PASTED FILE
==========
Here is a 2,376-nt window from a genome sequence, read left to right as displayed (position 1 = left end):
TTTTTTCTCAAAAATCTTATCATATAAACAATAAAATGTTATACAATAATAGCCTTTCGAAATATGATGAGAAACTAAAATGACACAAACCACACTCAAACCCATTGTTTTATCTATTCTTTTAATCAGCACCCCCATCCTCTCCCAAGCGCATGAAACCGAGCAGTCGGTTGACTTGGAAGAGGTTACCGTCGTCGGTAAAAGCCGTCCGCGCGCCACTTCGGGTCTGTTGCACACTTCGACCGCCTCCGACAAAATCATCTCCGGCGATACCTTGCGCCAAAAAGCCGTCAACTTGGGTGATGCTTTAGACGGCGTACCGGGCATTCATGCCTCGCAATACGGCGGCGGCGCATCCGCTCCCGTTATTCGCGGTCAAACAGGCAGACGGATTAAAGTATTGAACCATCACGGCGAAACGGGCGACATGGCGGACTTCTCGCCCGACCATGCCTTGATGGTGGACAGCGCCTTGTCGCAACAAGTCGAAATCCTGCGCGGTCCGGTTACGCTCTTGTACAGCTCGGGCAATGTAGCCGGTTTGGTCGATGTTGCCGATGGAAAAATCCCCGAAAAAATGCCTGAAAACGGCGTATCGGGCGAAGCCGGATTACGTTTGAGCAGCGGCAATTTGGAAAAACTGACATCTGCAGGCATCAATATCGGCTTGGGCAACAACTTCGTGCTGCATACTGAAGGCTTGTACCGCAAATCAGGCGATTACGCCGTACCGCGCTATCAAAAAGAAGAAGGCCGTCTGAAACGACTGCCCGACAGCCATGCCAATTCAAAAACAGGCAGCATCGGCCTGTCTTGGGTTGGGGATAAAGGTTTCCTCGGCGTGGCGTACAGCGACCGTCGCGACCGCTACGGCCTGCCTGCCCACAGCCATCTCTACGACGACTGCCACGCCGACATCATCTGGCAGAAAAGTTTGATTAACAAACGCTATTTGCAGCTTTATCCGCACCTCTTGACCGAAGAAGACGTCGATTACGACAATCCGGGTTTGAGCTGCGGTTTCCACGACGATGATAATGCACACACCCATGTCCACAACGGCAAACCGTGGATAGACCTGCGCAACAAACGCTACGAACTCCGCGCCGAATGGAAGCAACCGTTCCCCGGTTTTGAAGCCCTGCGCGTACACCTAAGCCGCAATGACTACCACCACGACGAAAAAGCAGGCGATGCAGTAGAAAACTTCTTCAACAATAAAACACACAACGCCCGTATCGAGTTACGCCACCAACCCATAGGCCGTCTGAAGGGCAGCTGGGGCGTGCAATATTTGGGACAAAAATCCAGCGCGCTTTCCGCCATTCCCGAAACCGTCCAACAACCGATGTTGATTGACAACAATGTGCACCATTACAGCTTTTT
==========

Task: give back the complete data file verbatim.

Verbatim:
Here is a 2,376-nt window from a genome sequence, read left to right as displayed (position 1 = left end):
TTTTTTCTCAAAAATCTTATCATATAAACAATAAAATGTTATACAATAATAGCCTTTCGAAATATGATGAGAAACTAAAATGACACAAACCACACTCAAACCCATTGTTTTATCTATTCTTTTAATCAGCACCCCCATCCTCTCCCAAGCGCATGAAACCGAGCAGTCGGTTGACTTGGAAGAGGTTACCGTCGTCGGTAAAAGCCGTCCGCGCGCCACTTCGGGTCTGTTGCACACTTCGACCGCCTCCGACAAAATCATCTCCGGCGATACCTTGCGCCAAAAAGCCGTCAACTTGGGTGATGCTTTAGACGGCGTACCGGGCATTCATGCCTCGCAATACGGCGGCGGCGCATCCGCTCCCGTTATTCGCGGTCAAACAGGCAGACGGATTAAAGTATTGAACCATCACGGCGAAACGGGCGACATGGCGGACTTCTCGCCCGACCATGCCTTGATGGTGGACAGCGCCTTGTCGCAACAAGTCGAAATCCTGCGCGGTCCGGTTACGCTCTTGTACAGCTCGGGCAATGTAGCCGGTTTGGTCGATGTTGCCGATGGAAAAATCCCCGAAAAAATGCCTGAAAACGGCGTATCGGGCGAAGCCGGATTACGTTTGAGCAGCGGCAATTTGGAAAAACTGACATCTGCAGGCATCAATATCGGCTTGGGCAACAACTTCGTGCTGCATACTGAAGGCTTGTACCGCAAATCAGGCGATTACGCCGTACCGCGCTATCAAAAAGAAGAAGGCCGTCTGAAACGACTGCCCGACAGCCATGCCAATTCAAAAACAGGCAGCATCGGCCTGTCTTGGGTTGGGGATAAAGGTTTCCTCGGCGTGGCGTACAGCGACCGTCGCGACCGCTACGGCCTGCCTGCCCACAGCCATCTCTACGACGACTGCCACGCCGACATCATCTGGCAGAAAAGTTTGATTAACAAACGCTATTTGCAGCTTTATCCGCACCTCTTGACCGAAGAAGACGTCGATTACGACAATCCGGGTTTGAGCTGCGGTTTCCACGACGATGATAATGCACACACCCATGTCCACAACGGCAAACCGTGGATAGACCTGCGCAACAAACGCTACGAACTCCGCGCCGAATGGAAGCAACCGTTCCCCGGTTTTGAAGCCCTGCGCGTACACCTAAGCCGCAATGACTACCACCACGACGAAAAAGCAGGCGATGCAGTAGAAAACTTCTTCAACAATAAAACACACAACGCCCGTATCGAGTTACGCCACCAACCCATAGGCCGTCTGAAGGGCAGCTGGGGCGTGCAATATTTGGGACAAAAATCCAGCGCGCTTTCCGCCATTCCCGAAACCGTCCAACAACCGATGTTGATTGACAACAATGTGCACCATTACAGCTTTTT